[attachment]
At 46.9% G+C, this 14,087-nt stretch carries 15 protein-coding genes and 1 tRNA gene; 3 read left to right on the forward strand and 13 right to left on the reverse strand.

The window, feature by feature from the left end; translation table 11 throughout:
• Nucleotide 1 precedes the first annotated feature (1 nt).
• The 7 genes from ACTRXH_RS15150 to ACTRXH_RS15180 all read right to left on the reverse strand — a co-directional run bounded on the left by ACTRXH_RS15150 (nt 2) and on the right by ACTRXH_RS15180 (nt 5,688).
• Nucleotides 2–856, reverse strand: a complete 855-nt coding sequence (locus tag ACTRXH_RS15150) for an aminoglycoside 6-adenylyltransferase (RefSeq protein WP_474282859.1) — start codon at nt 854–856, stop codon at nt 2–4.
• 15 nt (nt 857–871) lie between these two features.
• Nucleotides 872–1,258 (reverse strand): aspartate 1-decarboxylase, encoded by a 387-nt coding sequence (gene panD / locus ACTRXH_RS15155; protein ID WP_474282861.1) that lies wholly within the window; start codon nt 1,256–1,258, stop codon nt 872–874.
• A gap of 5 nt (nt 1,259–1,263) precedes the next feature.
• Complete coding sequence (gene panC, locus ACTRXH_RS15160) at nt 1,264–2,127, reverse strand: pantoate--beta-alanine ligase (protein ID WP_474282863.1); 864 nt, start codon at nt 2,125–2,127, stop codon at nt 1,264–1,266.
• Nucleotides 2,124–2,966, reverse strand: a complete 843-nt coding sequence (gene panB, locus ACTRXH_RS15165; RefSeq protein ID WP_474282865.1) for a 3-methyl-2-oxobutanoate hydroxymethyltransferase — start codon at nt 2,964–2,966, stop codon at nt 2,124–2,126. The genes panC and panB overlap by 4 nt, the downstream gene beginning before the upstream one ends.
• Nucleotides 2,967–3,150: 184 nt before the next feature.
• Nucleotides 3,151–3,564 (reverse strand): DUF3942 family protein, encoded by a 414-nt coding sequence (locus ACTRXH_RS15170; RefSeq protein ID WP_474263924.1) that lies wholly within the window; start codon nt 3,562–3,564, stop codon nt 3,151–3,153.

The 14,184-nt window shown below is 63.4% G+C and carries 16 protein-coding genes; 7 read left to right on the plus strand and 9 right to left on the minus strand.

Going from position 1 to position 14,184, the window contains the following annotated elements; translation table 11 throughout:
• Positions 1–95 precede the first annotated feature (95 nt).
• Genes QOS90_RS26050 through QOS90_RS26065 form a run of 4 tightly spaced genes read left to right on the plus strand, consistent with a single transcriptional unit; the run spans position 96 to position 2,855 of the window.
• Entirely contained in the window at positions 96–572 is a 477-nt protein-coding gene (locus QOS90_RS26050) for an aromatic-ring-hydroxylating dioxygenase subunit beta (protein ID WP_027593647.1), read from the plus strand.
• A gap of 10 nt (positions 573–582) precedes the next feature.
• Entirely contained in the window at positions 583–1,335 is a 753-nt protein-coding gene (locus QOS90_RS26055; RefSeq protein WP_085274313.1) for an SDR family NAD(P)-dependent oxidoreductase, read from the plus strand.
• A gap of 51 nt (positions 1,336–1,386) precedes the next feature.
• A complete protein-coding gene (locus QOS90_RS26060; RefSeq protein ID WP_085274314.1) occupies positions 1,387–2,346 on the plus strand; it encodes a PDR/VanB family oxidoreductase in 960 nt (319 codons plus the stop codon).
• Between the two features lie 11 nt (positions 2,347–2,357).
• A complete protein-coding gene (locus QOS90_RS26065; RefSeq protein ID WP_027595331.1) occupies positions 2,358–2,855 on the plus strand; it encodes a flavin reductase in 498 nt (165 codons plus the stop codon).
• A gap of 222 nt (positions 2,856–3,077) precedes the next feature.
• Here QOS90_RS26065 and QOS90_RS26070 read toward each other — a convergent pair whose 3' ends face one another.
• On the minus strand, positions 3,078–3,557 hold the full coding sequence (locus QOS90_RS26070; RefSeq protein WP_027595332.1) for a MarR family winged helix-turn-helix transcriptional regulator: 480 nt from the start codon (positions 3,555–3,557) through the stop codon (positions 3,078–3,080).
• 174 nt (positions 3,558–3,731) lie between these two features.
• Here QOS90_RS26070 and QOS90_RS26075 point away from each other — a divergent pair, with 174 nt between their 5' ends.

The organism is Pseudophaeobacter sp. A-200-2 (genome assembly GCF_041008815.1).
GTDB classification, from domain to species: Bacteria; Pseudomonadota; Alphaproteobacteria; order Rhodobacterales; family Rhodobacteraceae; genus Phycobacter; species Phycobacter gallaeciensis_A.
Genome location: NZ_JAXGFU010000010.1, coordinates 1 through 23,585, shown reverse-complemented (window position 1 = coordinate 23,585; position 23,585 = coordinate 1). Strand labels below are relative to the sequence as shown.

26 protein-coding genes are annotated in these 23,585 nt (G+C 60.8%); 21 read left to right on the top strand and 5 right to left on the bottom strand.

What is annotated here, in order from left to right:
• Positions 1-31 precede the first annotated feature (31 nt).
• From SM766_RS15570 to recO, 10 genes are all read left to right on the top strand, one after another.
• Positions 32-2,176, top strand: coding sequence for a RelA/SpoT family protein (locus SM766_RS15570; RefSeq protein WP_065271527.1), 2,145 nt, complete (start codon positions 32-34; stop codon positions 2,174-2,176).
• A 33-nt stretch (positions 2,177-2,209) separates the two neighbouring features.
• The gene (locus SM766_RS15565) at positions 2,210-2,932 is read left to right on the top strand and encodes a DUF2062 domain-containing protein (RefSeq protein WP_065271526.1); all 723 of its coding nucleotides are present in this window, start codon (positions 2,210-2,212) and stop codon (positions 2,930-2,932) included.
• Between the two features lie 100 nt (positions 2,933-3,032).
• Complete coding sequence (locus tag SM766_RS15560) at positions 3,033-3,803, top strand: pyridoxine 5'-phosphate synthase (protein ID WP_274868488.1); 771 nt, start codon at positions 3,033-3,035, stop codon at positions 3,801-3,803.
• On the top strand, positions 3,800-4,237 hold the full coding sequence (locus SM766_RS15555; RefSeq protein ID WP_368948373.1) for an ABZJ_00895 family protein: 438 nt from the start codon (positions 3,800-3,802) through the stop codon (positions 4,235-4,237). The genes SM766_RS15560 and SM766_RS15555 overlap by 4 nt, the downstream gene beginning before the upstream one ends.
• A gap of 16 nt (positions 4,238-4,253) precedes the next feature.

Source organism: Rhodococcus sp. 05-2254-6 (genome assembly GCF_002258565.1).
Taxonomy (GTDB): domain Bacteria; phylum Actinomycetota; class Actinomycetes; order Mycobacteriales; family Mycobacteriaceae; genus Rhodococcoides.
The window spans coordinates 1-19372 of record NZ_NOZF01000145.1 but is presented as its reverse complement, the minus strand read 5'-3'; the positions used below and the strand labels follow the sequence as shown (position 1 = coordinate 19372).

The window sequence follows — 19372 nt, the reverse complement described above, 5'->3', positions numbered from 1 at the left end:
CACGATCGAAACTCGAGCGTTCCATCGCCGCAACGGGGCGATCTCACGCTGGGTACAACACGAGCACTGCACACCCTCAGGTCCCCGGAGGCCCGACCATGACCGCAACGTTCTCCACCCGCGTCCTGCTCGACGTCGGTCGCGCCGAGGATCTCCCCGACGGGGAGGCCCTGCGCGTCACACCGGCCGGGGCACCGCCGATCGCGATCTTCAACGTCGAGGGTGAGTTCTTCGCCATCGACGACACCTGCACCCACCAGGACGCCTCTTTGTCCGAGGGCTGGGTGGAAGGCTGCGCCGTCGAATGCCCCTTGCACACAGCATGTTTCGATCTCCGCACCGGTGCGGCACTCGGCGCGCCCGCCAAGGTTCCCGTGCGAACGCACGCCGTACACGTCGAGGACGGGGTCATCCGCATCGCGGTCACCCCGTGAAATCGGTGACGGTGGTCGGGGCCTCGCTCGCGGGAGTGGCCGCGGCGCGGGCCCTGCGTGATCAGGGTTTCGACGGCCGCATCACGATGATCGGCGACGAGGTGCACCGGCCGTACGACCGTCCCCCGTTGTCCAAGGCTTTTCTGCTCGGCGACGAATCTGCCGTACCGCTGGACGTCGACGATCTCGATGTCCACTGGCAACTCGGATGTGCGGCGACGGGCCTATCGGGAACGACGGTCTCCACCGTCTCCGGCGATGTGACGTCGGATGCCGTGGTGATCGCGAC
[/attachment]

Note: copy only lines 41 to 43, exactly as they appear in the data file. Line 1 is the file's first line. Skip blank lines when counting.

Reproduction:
• On the top strand, positions 3,800-4,237 hold the full coding sequence (locus SM766_RS15555; RefSeq protein ID WP_368948373.1) for an ABZJ_00895 family protein: 438 nt from the start codon (positions 3,800-3,802) through the stop codon (positions 4,235-4,237). The genes SM766_RS15560 and SM766_RS15555 overlap by 4 nt, the downstream gene beginning before the upstream one ends.
• A gap of 16 nt (positions 4,238-4,253) precedes the next feature.

Source organism: Rhodococcus sp. 05-2254-6 (genome assembly GCF_002258565.1).